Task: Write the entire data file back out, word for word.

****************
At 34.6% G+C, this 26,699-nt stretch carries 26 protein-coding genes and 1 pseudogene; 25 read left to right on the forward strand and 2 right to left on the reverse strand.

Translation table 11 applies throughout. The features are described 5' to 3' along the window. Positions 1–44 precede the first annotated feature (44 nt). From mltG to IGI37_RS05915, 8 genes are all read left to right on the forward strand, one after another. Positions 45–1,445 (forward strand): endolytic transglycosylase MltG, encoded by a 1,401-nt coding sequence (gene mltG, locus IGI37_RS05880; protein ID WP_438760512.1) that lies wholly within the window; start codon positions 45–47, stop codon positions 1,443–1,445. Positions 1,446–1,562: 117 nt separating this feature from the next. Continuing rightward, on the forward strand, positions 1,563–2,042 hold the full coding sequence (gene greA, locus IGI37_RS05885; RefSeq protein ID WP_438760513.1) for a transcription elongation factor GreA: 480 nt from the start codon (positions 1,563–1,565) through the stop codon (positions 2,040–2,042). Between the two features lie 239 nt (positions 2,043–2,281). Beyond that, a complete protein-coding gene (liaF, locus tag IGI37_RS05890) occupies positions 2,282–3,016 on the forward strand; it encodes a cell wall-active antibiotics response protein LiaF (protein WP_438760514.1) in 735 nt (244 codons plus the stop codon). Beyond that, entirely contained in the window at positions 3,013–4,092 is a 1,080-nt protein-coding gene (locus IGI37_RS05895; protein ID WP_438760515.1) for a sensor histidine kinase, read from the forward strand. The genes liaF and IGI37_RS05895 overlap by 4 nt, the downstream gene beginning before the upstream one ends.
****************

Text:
At 34.6% G+C, this 26,699-nt stretch carries 26 protein-coding genes and 1 pseudogene; 25 read left to right on the forward strand and 2 right to left on the reverse strand.

Translation table 11 applies throughout. The features are described 5' to 3' along the window. Positions 1–44 precede the first annotated feature (44 nt). From mltG to IGI37_RS05915, 8 genes are all read left to right on the forward strand, one after another. Positions 45–1,445 (forward strand): endolytic transglycosylase MltG, encoded by a 1,401-nt coding sequence (gene mltG, locus IGI37_RS05880; protein ID WP_438760512.1) that lies wholly within the window; start codon positions 45–47, stop codon positions 1,443–1,445. Positions 1,446–1,562: 117 nt separating this feature from the next. Continuing rightward, on the forward strand, positions 1,563–2,042 hold the full coding sequence (gene greA, locus IGI37_RS05885; RefSeq protein ID WP_438760513.1) for a transcription elongation factor GreA: 480 nt from the start codon (positions 1,563–1,565) through the stop codon (positions 2,040–2,042). Between the two features lie 239 nt (positions 2,043–2,281). Beyond that, a complete protein-coding gene (liaF, locus tag IGI37_RS05890) occupies positions 2,282–3,016 on the forward strand; it encodes a cell wall-active antibiotics response protein LiaF (protein WP_438760514.1) in 735 nt (244 codons plus the stop codon). Beyond that, entirely contained in the window at positions 3,013–4,092 is a 1,080-nt protein-coding gene (locus IGI37_RS05895; protein ID WP_438760515.1) for a sensor histidine kinase, read from the forward strand. The genes liaF and IGI37_RS05895 overlap by 4 nt, the downstream gene beginning before the upstream one ends.